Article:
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Monday, November 19, 2018

There is Drinking in Curling! I Am Shocked!

If you have not yet heard, curling made the news this week for the wrong reasons:
Jamie Koe, and a pickup team made up of Ryan Fry, DJ Kidby and Chris Shille were ejected from a WCT event in Red Deer over the weekend for unsportsmanlike behavior.

Curling Team Ejected

You can read the articles on this, so I won't re-tell the story. And I was not there.
But from what I understand, they (and I don't think it was the entire team) behaved really badly on the ice, smashing and breaking brooms, then damaged the locker room. They were all pretty drunk at the time.

So I certainly did not want to be writing on this topic - but I am at a work conference today and I have already been asked about it by non-curlers about a million times already. So first of all - thanks for that guys. You have now made it tougher for every team looking for sponsors across the country to convince people that curling weekend are not drunken escapes from our wives.

This is definitely not the kind of attention that our sport needs.

But I am pretty sure they are getting an earful from just about everybody in the curling world today - so I will hold back from further criticism.

But I will talk a bit about drinking and fun in curling.

So here is the deal. Curling is a sport that has often been associated with drinking. And I certainly grew up in that generation.

So full disclosure:

I have gotten drunk at so many bonspiels, I can't even begin to count. I typically have not curled drunk very often (mainly because I am not very good at it). And I have curled hungover, in more important games than I would like to admit.

But when I started curling in the late eighties, that was what EVERYONE did. We drank. We partied. We did stupid stuff. The best teams in the world were doing it. Ed Werenich, Paul Gowsell, Hackner. They all drank and partied until the weee hours of the morning, then got up and curled. And usually curled pretty well.

In Quebec we had the Buckingham guys, who were half in the bag or hungover while playing at Provincials to go to the Brier, let alone a weekend cashspiel. And they won. A lot. When we played, our team physician/therapist was Doctor Bacardi  - he could cure all ills.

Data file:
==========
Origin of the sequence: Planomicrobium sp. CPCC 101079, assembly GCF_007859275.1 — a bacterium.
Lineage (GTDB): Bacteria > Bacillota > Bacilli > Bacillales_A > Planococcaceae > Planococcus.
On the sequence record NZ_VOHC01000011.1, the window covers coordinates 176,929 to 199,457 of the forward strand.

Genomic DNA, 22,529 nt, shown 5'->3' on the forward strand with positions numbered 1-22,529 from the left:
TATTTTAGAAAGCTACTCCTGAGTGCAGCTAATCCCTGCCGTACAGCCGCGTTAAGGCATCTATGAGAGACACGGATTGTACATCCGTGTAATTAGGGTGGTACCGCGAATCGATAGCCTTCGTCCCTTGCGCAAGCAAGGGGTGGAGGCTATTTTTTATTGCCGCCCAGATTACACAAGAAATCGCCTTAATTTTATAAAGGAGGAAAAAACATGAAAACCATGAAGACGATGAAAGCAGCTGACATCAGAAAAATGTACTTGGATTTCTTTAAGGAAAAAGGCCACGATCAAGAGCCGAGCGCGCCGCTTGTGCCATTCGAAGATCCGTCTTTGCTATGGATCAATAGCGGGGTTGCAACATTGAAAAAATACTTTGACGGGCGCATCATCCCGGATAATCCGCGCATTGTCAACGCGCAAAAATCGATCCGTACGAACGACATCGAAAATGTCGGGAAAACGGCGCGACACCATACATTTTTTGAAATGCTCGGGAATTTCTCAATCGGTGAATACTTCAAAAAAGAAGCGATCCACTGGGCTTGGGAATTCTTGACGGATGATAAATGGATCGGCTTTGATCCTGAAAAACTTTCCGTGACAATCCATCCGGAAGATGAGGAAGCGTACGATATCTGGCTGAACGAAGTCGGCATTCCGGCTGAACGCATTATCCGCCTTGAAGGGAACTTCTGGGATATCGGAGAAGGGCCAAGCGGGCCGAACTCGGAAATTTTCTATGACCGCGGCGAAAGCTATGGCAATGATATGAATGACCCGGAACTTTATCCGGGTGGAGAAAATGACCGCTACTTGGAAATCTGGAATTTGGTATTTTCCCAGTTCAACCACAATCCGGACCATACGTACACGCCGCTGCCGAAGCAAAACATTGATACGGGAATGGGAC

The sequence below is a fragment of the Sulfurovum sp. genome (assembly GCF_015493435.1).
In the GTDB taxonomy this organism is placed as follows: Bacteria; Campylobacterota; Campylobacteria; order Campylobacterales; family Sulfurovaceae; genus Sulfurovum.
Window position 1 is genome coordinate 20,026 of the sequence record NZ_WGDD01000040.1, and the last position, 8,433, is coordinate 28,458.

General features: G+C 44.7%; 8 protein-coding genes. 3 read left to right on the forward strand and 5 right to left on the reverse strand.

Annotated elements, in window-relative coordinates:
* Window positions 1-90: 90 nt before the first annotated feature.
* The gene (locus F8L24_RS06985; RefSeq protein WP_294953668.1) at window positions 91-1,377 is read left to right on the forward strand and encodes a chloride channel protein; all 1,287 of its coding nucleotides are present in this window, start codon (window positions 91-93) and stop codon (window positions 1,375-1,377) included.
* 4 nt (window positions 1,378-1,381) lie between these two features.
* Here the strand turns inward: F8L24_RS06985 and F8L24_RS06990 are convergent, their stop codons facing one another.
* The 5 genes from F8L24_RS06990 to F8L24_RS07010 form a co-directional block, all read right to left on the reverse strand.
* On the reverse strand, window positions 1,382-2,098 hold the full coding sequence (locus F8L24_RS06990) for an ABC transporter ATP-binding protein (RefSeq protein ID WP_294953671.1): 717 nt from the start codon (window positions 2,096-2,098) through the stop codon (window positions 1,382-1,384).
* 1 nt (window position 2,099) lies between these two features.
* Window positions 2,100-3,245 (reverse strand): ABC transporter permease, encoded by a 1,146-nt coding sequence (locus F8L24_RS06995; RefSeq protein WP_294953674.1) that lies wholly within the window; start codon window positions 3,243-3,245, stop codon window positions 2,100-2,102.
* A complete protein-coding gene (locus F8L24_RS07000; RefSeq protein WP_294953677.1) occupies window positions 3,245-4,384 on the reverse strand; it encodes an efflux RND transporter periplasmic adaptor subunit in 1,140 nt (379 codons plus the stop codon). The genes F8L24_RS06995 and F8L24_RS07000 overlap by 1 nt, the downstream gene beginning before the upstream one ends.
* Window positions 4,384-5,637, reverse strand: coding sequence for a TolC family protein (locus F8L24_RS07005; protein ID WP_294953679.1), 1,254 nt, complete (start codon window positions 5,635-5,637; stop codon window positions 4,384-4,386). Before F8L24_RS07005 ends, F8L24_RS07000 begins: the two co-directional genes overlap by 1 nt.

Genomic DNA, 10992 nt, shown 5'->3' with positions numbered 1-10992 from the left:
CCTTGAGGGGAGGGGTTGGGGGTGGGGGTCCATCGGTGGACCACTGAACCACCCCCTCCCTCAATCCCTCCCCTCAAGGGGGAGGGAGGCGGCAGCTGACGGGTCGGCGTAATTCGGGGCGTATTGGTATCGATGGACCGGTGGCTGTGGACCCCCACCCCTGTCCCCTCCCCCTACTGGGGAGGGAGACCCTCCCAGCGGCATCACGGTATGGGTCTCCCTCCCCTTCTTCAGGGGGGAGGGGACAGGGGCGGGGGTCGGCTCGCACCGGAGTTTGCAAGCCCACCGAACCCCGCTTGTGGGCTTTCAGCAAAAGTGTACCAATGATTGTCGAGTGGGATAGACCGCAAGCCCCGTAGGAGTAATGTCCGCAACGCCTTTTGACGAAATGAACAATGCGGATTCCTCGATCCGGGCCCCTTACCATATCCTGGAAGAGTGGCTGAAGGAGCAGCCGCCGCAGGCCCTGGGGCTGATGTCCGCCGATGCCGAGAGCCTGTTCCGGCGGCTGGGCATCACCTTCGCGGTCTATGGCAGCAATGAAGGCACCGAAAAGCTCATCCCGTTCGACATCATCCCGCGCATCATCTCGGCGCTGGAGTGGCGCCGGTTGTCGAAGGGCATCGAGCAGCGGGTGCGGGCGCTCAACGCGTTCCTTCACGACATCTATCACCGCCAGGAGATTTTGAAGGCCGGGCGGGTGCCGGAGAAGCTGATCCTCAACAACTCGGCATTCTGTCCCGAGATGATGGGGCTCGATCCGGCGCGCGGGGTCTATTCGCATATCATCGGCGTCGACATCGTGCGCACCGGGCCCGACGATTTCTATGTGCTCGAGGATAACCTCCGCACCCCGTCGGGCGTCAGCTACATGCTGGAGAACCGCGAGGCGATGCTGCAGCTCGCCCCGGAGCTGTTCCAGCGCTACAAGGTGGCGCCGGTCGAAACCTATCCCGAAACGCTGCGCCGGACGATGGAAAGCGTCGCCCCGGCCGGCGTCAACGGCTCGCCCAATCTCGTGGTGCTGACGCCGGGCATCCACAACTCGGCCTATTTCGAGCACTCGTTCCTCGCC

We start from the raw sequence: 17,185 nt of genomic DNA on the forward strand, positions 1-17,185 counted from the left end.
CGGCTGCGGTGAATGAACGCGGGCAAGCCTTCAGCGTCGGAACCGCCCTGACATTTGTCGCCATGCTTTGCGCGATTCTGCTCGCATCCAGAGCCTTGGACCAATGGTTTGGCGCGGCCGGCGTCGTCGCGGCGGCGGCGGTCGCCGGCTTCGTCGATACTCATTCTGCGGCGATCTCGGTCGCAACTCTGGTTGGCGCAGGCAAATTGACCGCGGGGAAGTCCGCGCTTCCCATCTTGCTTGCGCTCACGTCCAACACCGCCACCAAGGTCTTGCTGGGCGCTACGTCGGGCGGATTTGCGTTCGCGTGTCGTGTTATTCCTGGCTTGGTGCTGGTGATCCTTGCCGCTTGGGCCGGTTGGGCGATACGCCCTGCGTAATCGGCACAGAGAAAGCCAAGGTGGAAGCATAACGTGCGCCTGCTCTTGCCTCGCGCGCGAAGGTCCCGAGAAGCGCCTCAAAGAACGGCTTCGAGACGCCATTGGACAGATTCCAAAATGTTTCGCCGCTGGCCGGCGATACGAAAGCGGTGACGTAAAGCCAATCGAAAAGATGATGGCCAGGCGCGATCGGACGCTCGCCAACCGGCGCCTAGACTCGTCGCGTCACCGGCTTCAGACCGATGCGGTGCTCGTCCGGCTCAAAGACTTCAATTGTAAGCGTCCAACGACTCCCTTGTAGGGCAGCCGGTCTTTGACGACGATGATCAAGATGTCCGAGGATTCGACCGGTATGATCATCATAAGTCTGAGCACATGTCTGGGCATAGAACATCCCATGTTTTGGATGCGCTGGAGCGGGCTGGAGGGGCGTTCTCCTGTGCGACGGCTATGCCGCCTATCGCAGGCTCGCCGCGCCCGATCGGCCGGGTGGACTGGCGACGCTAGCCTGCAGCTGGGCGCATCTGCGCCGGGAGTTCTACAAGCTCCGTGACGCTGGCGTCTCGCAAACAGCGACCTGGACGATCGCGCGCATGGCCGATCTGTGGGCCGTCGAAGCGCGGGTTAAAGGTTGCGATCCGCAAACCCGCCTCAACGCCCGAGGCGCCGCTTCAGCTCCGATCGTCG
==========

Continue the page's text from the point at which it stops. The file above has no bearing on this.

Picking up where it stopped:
But somewhere along the way that changed. It seems to coincide with the notion that curling is an Olympic pursuit and not just a game. It coincides with the notion of "professional" curlers, or guys who now make their living curling.  It coincides with the emergence of coaching, because it is hard to convince your coach that you are mentally preparing for a game when you are really trying to focus on not throwing up. It coincides with binge-drinking becoming far less socially acceptable than it was 20-30 years ago.

Somewhere along the way, the teams that drank their way to success faded away, and were replaced by teams that would have a protein shake instead of a beer before the game. They were replaced by early morning visits to the gym, instead of the floor of the hotel room bathroom.

I look back and wonder why we did it. I think part of it was the lack of coaching. The fact is, one of the most important secrets to the higher levels of curling is to learn how to "turn your brain off", in other words, how to not overthink your delivery. Coaches work hard with teams teaching them this point.  The way we used to do this was by occupying the right side of your brain with the task of holding down your breakfast. So we drank. We drank to forget, and to exorcise the demons that haunt you after a game. And we drank to make sure we were not thinking about being nervous. And we drank because it was fun.

Now most of the great drinking of the past is long gone from the game, relegated to end of season drinking spiels like the Glenmore Intermediate, the Kenogami spring tournament and countless other relatively meaningless but immensely fun events across the country where drinking still plays a big role in curling.

But there are throwbacks. Jamie Koe is a throwback to another generation. He drinks. And plays. And plays well.
Jamie and Chris Shille played me last year at the Brier in the "placement game" which was relatively meaningless but was still televised on TSN.
I don't think they slept much the night before, and I am pretty confident that they did not have any water in their water bottles.
But we had a fun game, and they out-curled the shit out of my sober team.